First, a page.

Following a play where he fell into the stands, Matt Adams pushed a fan as he was extricating himself from the tarp. Some media outlets are describing it as a shove or even Jenifer Langosch calling it a “nudge” in her article. It was somewhere in between.
At first I thought it was a “bro shove” as fellow UCBer Kevin Reynolds called it this morning on Twitter as we discussed it. However, Adams’ face betrayed that concept. He was frustrated with the fan interfering with him.
I’m not saying it was intentional, and I don’t believe it was. There is a distinction between intention and reaction. It was just a frustrated reaction towards a fan who stole an would-be out away from him. Adams didn’t set out to push the fan, but it happened, and intent doesn’t matter.
Major League Baseball can’t allow fan/player contact like this to go unpunished and they shouldn’t. I think he needs to be suspended for three games. Players need to be reminded that they have to be above the fans, unfortunately it is Adams who has placed himself on the chopping block as the example.
Adam Wainwright pitched masterfully in the season opener. Michael Wacha did the same in the second game of the series. Then came Lance Lynn. The much maligned Lynn may not have the overall performance some would like to see out of him, but with him on the mound the offense usually finds a way to win baseball games. That can’t be argued.
Lynn and Wainwright, now at 34 wins, remain tied as the winningest NL pitchers since the start of the 2012 season. However their paths to get there are vastly different.
Wainwright has a 3.34 ERA over 67 starts and a 111 ERA+.
Lynn has a 3.90 ERA over 63 starts and a 95 ERA+, just below average.
The cries to replace Lynn have already resounded, especially after the Reds scored 3 runs during the first inning on him, but he did rebound nicely as he threw four more shutout innings. No doubt Lynn needs to step it up and be more consistent of a pitcher, but he is on the mound when the team wins baseball games. That may not count for much, but it should count for something as wins are all that matters. As long as they do, I’m not inclined to move him out of the rotation.
Ryan Braun received a standing ovation from Milwaukee Brewers fans on their Opening Day on Monday. It was met with laughter on social media from fans outside of Milwaukee. Why would you cheer for a guy who lied about PED use the first time, ruined the reputation of a sample collector, and then missed a large portion of last season because of his connection to PEDs.
While many fans laughed at the concept of it, writers had a field day with it. It illustrated to me the divide that there is between the media and the fans. The writers and media like to think the glory days of baseball, before the PED bubble burst in the early 2000s, was perfect and devoid of cheats. Everyone played the game “the right way.” But they didn’t. Players have been using everything they can find in attempts to gain an edge from amphetamines to cocaine to cork to nail files. It’s no surprise they looked to medical science for an edge.
The response to Braun really underscores the concept in my mind that it’s really only the sports media that is holding on to vile contempt for PED users. Most fans, while they may not like the fact that PEDs are now a part of the game, they have grown to reluctantly accept it. Even Cardinals fans have accepted it now that we have our own playing shortstop.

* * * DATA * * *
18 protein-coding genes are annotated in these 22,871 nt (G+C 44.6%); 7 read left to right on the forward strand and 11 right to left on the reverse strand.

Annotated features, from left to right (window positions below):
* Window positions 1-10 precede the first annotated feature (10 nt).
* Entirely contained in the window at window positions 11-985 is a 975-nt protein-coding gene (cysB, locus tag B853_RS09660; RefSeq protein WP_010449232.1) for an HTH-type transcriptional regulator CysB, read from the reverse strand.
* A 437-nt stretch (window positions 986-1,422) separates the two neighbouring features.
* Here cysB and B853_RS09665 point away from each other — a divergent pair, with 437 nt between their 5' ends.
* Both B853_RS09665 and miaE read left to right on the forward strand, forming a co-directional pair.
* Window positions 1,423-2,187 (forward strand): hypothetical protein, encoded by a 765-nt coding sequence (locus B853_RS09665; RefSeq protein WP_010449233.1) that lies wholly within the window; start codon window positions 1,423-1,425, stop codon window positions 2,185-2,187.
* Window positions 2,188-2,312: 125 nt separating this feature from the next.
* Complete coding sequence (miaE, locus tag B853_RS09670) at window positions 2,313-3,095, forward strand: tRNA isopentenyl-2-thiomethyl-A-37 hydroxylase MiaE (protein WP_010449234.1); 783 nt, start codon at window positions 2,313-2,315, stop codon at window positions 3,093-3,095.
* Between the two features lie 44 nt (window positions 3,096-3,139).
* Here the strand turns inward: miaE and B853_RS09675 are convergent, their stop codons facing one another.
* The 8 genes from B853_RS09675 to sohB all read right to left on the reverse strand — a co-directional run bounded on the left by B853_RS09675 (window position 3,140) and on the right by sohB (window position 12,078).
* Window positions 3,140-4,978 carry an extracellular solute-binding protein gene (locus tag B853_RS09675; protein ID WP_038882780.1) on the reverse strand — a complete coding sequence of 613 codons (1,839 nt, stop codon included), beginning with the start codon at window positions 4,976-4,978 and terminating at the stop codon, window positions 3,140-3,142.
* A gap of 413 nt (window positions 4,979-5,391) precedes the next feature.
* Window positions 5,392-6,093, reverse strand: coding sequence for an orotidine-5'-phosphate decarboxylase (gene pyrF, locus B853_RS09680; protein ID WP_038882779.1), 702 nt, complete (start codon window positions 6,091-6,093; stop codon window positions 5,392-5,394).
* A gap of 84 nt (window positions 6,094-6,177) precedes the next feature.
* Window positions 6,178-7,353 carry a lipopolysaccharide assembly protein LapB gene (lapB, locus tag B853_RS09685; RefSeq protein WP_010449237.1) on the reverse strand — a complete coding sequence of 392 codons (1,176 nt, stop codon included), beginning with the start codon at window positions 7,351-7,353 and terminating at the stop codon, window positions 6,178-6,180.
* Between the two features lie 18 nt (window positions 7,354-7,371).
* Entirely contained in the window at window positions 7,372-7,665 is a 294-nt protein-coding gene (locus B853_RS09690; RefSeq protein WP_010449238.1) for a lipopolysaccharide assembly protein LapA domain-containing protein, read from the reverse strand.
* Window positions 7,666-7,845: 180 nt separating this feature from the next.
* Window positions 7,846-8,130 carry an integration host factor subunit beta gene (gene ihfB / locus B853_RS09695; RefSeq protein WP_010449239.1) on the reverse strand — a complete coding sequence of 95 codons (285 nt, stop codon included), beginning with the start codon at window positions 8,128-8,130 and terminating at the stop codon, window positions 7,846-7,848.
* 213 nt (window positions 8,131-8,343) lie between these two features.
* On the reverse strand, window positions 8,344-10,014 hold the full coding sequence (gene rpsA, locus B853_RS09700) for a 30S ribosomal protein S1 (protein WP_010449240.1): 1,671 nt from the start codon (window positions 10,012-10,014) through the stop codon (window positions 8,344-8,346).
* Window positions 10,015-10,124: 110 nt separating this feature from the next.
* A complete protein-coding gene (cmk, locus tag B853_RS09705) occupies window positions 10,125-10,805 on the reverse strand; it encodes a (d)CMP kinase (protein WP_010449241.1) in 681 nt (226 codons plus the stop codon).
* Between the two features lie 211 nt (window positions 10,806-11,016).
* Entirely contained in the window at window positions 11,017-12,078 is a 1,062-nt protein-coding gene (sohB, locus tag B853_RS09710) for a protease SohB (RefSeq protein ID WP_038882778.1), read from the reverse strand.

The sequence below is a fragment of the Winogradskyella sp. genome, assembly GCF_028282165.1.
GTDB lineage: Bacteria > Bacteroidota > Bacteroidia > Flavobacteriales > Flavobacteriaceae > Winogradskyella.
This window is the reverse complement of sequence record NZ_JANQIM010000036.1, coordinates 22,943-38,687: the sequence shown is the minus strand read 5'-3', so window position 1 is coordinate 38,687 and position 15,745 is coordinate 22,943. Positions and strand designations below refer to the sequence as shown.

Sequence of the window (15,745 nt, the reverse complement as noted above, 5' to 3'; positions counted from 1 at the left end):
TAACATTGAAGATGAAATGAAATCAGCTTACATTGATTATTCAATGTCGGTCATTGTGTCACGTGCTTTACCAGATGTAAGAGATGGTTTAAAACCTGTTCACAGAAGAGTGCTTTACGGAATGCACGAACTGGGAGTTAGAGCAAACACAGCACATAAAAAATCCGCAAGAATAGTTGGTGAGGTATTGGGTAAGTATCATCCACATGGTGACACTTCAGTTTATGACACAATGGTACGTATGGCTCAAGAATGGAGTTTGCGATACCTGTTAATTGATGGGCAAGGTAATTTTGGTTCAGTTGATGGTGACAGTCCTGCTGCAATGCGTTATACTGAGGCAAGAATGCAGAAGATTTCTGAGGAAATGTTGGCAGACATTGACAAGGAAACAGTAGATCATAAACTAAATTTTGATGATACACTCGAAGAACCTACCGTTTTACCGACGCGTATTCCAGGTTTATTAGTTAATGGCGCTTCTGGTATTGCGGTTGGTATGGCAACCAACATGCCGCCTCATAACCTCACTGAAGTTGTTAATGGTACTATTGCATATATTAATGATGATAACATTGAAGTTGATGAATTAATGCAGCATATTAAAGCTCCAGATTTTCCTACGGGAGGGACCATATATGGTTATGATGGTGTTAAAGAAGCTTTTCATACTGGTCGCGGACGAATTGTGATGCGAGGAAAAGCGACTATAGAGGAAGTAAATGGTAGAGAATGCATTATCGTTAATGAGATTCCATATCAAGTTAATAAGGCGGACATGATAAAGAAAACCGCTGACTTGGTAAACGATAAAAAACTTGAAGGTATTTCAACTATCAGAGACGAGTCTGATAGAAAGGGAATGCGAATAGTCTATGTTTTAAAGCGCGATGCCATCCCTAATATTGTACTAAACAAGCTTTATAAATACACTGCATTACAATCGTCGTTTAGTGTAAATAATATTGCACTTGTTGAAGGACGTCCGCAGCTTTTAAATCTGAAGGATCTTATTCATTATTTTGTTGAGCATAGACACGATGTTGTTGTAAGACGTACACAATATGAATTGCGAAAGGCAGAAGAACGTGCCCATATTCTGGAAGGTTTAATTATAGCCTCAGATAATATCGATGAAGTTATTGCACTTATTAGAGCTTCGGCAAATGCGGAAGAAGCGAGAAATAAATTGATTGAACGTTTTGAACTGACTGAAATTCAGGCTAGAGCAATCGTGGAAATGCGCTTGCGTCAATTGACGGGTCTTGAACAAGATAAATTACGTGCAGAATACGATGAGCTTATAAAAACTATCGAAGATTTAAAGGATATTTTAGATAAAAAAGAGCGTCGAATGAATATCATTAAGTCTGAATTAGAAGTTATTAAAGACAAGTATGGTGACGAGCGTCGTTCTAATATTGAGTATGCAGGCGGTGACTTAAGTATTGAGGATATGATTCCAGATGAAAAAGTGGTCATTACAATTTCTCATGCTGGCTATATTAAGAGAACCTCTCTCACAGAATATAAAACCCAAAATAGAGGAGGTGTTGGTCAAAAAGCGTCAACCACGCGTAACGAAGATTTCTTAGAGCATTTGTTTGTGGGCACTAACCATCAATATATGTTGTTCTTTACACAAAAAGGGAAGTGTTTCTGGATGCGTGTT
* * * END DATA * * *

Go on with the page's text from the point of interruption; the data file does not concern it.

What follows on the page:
I’m not sure what people expected Brewers fans to do anyway. They are stuck with Braun through at least the 2020 season. So they’re going to have to deal with him for a long time to come. What it comes down to is that he is their cheater. As long as he can be productive and contribute to a successful Brewers team, they don’t care what he did or how he did it.
Yes it may be just the first game of the season and there are still 161 more to play. And maybe he was just playing around a little bit, seeing how it would work. However, anyone who follows me on this blog, through the Cards Clubhouse, and listens to my takes on UCB Radio knows that my biggest issue with Mike Matheny has been his bullpen management. Of course, I used to complain about Tony La Russa’s too, so he is in good company.
Yesterday evening the Cardinals roll into the 8th inning with a 1-0 lead thanks to a solo shot by Yadier Molina off Johnny Cueto. With Brandon Phillips, Joey Votto, and Jay Bruce coming up to bat.
Matheny brought in Pat Neshek to face Phillips. Neshek, making his first regular season appearance with the Cardinals, made the discussion as a “righty specialist” during spring training. Last year he held right handed hitters to a .219/.282/.362 slash line while getting lit up by left handers. Neshek eventually walked Phillips on 7 pitches. Continue reading
The Cardinals have placed 2B Mark Ellis on the 15 day disabled list for his knee injury. IF Pete Kozma takes the final spot on the 25 man roster.
The St. Louis Cardinals have made clear the final moves that the team will make to craft this year’s Opening Day roster. They left Memphis last night with 26 players as they headed to Cincinnati for Monday afternoon’s game.
Keith Butler, Daniel Descalso, and Shane Robinson won their respective roster battles for the last bullpen spot, the last infield bench spot, and the last outfield bench spot.
Pete Kozma, who will travel with the team to Cincinnati while they continue to check on Mark Ellis‘ knee, will turn around and catch up with Memphis if Ellis doesn’t require a trip to the disabled list. Continue reading